"Kids are going to hear what their parents are saying about politics and policies around face masks and stay-at-home orders. Kids talk about this, and it can add stress for them. It's good just to let them know the facts."
Dr. Monk recommends to stay in touch with teachers, too, especially if your child is comparing themselves to their peers and worrying they're not performing their best.
Most importantly, listen and know that your child is listening to you, too.
"Kids are going to hear what their parents are saying about politics and policies around face masks and stay-at-home orders," she says. "Kids talk about this, and it can add stress for them. It's good just to let them know the facts."
Make the right decision for your family
Some kids might not be ready for in-person learning—for example, children with attention deficit hyperactivity disorder (ADHD) may be flourishing in home learning, away from distractions. Other kids who live in multigenerational housing with at-risk family members are worried about contracting the virus at school and infecting parents and grandparents.
"For families who are not sure they're ready, they can weigh the risks and benefits and determine if virtual learning is still the best model for them," Dr. Monk says. "Explore the option of continuing virtual learning until you feel safe."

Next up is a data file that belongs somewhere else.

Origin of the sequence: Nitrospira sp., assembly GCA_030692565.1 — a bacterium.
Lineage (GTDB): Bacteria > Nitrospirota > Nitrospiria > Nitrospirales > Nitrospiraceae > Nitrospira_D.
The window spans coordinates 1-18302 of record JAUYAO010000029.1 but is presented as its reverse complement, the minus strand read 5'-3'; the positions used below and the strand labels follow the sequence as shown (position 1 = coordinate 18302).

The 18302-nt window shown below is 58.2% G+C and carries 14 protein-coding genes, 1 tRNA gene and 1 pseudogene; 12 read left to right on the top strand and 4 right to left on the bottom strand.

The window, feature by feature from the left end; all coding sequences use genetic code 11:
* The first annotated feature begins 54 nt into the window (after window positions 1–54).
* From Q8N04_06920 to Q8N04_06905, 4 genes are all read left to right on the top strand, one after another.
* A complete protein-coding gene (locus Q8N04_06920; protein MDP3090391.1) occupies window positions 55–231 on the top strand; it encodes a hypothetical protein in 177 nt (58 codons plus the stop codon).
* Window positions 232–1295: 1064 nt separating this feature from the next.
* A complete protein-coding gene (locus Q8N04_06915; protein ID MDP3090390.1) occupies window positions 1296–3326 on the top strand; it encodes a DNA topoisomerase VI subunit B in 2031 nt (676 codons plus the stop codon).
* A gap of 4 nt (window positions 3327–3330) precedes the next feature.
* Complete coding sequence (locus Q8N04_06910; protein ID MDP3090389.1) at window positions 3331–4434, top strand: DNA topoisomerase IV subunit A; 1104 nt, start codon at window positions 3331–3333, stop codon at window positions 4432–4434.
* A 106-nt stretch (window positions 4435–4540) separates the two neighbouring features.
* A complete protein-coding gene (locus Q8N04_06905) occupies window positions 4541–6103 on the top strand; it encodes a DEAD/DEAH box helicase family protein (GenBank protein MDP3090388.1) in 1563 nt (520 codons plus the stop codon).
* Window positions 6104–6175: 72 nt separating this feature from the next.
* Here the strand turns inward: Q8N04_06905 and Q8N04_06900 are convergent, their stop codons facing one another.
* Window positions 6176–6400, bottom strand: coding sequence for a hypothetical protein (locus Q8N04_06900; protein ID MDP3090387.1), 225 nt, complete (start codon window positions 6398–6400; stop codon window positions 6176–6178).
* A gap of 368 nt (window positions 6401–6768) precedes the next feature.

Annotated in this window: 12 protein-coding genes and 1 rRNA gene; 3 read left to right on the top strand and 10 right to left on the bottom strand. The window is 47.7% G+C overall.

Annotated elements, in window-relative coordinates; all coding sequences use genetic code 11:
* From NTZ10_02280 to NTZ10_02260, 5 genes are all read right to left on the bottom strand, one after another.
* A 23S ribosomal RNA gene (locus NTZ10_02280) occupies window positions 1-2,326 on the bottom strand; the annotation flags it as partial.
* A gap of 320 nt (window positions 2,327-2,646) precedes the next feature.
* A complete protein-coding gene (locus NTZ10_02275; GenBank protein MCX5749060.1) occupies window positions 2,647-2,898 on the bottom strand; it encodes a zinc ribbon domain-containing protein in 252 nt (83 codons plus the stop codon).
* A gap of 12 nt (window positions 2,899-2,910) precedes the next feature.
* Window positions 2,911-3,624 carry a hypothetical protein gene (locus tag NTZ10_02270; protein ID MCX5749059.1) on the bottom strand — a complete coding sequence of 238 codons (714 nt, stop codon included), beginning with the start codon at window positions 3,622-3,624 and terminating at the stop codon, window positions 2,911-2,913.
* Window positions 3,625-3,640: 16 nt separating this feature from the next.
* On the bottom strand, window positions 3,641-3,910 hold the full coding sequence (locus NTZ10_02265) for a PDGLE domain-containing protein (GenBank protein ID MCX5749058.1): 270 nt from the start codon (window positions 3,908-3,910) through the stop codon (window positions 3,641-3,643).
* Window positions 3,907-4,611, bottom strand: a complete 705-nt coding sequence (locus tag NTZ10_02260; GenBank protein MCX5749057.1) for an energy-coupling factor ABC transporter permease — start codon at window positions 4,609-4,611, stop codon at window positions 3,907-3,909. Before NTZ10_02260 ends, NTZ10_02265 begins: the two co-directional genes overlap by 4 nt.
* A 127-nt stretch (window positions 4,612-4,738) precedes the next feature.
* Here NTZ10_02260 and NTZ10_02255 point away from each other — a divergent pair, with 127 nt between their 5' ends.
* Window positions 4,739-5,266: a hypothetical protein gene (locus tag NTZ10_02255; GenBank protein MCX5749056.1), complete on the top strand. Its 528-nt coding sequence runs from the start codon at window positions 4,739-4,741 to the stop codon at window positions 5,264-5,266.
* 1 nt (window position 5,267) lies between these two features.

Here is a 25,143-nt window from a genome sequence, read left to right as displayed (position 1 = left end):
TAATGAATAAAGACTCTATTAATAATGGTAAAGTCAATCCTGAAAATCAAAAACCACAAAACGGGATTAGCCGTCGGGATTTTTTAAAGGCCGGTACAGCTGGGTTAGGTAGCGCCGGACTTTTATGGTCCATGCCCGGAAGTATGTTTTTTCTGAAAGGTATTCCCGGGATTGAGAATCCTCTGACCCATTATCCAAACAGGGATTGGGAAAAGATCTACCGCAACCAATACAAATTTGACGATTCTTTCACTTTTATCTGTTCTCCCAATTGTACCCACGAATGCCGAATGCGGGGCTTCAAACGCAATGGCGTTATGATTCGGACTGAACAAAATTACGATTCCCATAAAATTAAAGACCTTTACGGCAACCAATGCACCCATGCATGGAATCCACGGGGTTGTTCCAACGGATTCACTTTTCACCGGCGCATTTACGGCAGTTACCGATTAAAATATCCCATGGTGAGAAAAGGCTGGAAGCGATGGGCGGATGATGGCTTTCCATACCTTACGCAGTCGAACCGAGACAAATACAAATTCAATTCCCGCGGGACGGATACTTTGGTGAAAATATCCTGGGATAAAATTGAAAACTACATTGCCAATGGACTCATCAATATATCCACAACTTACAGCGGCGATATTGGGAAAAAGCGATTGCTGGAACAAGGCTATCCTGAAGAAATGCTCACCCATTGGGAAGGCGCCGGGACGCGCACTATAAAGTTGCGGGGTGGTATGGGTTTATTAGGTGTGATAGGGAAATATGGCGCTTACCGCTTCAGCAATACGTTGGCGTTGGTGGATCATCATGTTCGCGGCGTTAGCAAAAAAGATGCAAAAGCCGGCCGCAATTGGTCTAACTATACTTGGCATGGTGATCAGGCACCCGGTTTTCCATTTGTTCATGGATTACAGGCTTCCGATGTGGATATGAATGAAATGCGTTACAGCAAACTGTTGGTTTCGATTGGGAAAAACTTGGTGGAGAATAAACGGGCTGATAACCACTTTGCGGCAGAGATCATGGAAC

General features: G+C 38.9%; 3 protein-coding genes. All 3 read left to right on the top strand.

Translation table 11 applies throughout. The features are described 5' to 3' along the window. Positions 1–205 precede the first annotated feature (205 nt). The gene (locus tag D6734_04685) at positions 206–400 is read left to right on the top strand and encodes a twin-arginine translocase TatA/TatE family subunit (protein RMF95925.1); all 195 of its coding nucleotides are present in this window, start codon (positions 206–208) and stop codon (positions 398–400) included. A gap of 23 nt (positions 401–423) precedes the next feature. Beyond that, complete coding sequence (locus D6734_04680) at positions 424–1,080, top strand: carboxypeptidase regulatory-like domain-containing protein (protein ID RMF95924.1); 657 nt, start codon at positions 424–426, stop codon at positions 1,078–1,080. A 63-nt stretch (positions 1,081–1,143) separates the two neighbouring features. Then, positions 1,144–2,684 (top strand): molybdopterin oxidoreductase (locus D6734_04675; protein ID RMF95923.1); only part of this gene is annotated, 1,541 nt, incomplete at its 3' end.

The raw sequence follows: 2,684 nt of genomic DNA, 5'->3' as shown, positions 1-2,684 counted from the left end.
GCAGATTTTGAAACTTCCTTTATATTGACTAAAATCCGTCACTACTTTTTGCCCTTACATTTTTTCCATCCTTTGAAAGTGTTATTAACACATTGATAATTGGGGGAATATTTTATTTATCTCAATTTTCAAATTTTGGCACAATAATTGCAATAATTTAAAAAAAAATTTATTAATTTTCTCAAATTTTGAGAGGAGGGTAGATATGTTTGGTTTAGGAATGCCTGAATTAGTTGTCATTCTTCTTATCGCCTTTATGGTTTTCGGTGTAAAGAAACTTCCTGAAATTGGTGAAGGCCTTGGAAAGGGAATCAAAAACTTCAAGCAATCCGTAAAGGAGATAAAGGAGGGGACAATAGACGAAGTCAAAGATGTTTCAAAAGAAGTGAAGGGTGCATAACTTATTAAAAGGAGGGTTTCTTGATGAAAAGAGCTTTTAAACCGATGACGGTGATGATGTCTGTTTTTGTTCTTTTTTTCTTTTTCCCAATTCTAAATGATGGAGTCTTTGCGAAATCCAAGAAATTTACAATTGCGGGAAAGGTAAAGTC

For parents who rely on school services such as tutoring, speech and occupational therapy and counselors, the return to school will be crucially important.
"A lot of people are anticipating in-person learning with open arms and can't get back fast enough," Dr. Monk says. "It's disheartening that the kids who need support are falling behind, and those families will really benefit from having those services again."
Rely on your pediatrician
Remember that your child's primary care provider is there to support your family: Cedars-Sinai pediatricians make time to check in with kids about their mental health during every visit, even general checkups.
Pediatricians can share resources for social skills classes to ease kids back into group settings and refer patients to therapists, including virtual group therapy.
"So many kids have lost loved ones, or their living situations are changing, and they're worried about the future—not just school, but their health as well," Dr. Monk says. "Right now, we're not only doctors, but shoulders to lean on to support kids and parents."